“Noah was a fighter from the beginning”
Arielle was 24 weeks into her pregnancy when she first went in to labor. An ambulance brought her to Nebraska Medicine from her home in Holdrege, Nebraska, more than 200 miles away. When she arrived, her doctors prescribed some medicine and bed rest in the hospital, which kept labor from progressing for another two weeks.
When her labor began again, Arielle felt a mix of emotions. Obviously there was excitement, but it was offset by a significant amount of concern. She had been pregnant previously, but due to complications, her first son was stillborn at 22 weeks. Noah was born fourteen weeks early, on January 1, 2016, and seeing him for the first time brought back those memories. She feared she would lose him, too, but as Arielle says: “Noah was a fighter from the beginning.”
As far as premature babies go, Noah was actually above average, weighing two pounds, three ounces. Typically, preemies have to spend quite a bit of time on the ventilator, but Noah’s fighting spirit came through, and he came off the vent within 16 hours of birth.
Those first days and weeks were still difficult, particularly for Arielle, as she wasn’t able to hold her son as often as she wanted to. So she would sit idly by his side, watching him, and talking to him for hours on end. It was a struggle for Noah, too. He would get over one obstacle only to have another jump in his way. After overcoming a weight gain issue, he had to learn to breathe 100% on his own. Shortly after clearing that hurdle, his oxygen levels dropped precipitously, forcing the doctors to place him back on the breathing machine. Arielle was scared to see her baby hooked up to a machine she had grown to despise, but she knew Noah would battle through it, and battle he did. Within 48 hours, he was up to a high-oxygen flow.
While Noah fought at the hospital, Arielle stayed at the Ronald McDonald House. “It was a real life saver,” she says. The House shuttle service provided her with transportation to the hospital when she needed to be with Noah, and thanks to the exercise facility on the UNMC campus – which is free to use for RMHC families – she also had a way to burn off the stress of dealing with an impossible situation.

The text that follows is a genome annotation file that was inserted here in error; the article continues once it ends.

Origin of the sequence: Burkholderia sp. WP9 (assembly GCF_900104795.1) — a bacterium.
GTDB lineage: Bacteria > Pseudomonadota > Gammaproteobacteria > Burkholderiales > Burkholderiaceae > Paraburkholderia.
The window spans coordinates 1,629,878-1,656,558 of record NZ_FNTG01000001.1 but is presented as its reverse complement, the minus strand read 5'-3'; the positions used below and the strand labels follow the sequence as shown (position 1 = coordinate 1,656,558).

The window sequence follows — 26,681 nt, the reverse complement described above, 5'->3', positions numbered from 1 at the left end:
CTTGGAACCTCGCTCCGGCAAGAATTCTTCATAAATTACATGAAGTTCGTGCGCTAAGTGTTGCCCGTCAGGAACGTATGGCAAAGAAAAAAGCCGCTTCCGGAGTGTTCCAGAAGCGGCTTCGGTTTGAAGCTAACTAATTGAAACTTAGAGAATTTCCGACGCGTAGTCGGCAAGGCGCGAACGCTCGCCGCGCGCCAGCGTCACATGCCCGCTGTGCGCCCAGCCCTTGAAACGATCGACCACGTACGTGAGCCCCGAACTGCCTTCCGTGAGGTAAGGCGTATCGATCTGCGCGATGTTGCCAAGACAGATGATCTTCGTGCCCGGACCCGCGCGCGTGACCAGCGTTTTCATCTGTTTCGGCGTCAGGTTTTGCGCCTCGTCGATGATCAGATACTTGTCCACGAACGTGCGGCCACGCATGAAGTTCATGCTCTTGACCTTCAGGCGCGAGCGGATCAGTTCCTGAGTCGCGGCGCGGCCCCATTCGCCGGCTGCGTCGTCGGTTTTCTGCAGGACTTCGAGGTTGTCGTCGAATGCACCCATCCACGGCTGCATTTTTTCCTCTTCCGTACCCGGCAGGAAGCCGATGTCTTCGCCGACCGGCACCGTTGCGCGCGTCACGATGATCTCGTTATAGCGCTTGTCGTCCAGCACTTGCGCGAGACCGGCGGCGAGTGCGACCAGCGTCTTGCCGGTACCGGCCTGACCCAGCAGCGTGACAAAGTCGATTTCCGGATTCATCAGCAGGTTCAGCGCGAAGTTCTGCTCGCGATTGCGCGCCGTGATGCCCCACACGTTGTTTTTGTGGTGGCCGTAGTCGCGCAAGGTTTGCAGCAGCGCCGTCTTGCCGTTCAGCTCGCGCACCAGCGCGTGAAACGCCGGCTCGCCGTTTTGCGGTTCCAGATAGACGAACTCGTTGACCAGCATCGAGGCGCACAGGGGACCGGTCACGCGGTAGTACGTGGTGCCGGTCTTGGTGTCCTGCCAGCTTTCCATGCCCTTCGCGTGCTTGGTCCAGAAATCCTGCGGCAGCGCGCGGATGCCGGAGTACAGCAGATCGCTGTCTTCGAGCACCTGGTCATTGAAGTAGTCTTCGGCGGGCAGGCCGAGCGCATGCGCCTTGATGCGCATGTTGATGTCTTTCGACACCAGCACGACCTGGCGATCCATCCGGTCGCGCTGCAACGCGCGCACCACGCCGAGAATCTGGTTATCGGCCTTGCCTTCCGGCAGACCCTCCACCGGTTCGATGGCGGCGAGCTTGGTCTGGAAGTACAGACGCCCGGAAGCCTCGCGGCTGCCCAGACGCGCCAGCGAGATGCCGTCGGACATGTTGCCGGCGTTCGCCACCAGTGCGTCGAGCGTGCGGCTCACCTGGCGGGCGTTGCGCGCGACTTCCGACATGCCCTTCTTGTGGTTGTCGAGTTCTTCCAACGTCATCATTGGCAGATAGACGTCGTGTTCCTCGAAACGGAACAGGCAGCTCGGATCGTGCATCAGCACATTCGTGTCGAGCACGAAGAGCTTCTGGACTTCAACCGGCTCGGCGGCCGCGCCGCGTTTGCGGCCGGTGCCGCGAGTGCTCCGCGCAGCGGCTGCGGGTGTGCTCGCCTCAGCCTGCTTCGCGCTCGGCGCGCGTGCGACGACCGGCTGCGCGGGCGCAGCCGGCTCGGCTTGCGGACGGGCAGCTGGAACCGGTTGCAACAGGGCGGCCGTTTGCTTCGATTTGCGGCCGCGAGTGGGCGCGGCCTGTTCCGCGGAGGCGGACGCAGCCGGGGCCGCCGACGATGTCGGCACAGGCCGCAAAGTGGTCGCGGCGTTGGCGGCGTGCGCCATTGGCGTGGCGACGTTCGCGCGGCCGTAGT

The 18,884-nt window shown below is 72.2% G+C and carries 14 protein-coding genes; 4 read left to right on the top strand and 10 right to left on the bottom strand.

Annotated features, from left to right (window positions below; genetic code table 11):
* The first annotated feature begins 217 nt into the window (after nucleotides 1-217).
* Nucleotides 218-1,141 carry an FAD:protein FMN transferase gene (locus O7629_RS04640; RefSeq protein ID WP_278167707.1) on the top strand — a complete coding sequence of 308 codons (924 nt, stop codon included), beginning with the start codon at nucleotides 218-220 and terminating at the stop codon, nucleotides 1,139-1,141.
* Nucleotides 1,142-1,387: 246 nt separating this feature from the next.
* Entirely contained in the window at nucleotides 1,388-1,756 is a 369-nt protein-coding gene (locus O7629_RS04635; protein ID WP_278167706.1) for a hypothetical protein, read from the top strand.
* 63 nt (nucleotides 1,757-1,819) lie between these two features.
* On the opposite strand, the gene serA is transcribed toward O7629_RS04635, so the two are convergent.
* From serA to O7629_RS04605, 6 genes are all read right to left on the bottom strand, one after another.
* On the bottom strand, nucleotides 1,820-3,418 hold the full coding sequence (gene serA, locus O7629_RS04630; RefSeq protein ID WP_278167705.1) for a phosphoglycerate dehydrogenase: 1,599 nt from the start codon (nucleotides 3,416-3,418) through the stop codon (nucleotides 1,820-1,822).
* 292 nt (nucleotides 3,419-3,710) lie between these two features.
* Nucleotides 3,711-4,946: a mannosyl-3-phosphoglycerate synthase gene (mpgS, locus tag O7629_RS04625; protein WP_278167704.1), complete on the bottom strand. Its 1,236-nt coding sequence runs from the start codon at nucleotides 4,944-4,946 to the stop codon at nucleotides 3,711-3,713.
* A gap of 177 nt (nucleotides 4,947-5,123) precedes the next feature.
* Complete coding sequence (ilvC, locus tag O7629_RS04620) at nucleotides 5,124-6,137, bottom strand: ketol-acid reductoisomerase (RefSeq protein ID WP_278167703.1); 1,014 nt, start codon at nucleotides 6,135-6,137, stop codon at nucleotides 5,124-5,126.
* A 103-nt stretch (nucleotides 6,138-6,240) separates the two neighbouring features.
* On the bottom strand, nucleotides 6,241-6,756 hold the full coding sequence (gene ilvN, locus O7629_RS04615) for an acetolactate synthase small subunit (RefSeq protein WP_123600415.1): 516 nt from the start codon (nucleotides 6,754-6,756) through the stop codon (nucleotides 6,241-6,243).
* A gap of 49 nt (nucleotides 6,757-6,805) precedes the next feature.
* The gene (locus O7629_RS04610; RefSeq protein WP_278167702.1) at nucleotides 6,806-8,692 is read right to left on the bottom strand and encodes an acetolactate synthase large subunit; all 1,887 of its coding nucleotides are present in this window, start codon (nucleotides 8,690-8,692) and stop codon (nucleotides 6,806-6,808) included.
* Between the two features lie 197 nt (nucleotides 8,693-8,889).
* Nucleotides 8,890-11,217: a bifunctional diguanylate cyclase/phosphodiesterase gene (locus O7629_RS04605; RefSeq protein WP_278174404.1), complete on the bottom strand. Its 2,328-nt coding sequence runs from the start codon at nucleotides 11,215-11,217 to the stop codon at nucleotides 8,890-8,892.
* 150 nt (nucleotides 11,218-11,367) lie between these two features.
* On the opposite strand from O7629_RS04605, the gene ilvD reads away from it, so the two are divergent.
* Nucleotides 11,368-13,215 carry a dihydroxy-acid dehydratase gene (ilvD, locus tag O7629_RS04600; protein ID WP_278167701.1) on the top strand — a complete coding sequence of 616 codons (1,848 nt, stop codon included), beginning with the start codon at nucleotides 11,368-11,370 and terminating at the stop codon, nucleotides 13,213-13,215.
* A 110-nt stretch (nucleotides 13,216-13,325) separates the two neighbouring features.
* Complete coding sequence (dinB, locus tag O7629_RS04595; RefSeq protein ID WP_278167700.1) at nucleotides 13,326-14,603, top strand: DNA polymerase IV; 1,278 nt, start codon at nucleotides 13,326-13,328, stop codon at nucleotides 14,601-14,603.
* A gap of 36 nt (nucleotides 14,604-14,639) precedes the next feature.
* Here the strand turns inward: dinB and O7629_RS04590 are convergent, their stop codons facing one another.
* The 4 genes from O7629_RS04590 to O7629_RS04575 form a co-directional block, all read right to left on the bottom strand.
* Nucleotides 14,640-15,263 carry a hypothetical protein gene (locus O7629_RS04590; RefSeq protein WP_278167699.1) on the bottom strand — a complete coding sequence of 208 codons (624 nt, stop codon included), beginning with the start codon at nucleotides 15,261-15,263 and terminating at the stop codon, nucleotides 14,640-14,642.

Despite not having other family members with her for much of her stay, Arielle was never alone. A group of moms would often congregate in the dining room in the evenings to talk. Those nights allowed them to share in each other’s stories, their struggles, and their successes. Arielle enjoyed those conversations, as it allowed her to connect with others who were going through similar circumstances. They helped her cope during her son’s challenges.
It took some time, but eventually the doctors were able to get Noah back off of oxygen, and help him gain enough weight to be discharged after 95 days. It wasn’t always easy, but Arielle is thankful she was able to be near her son while he grew stronger.
“There were good days and there were days I just wanted to go home and take my baby with me. Having to depend on total strangers to save my child’s life was extremely hard, but an experience I will forever be grateful for. Noah fought every day just to live to the next day, and because of the Ronald McDonald House, I was able to be with my little superhero every step of the way.”
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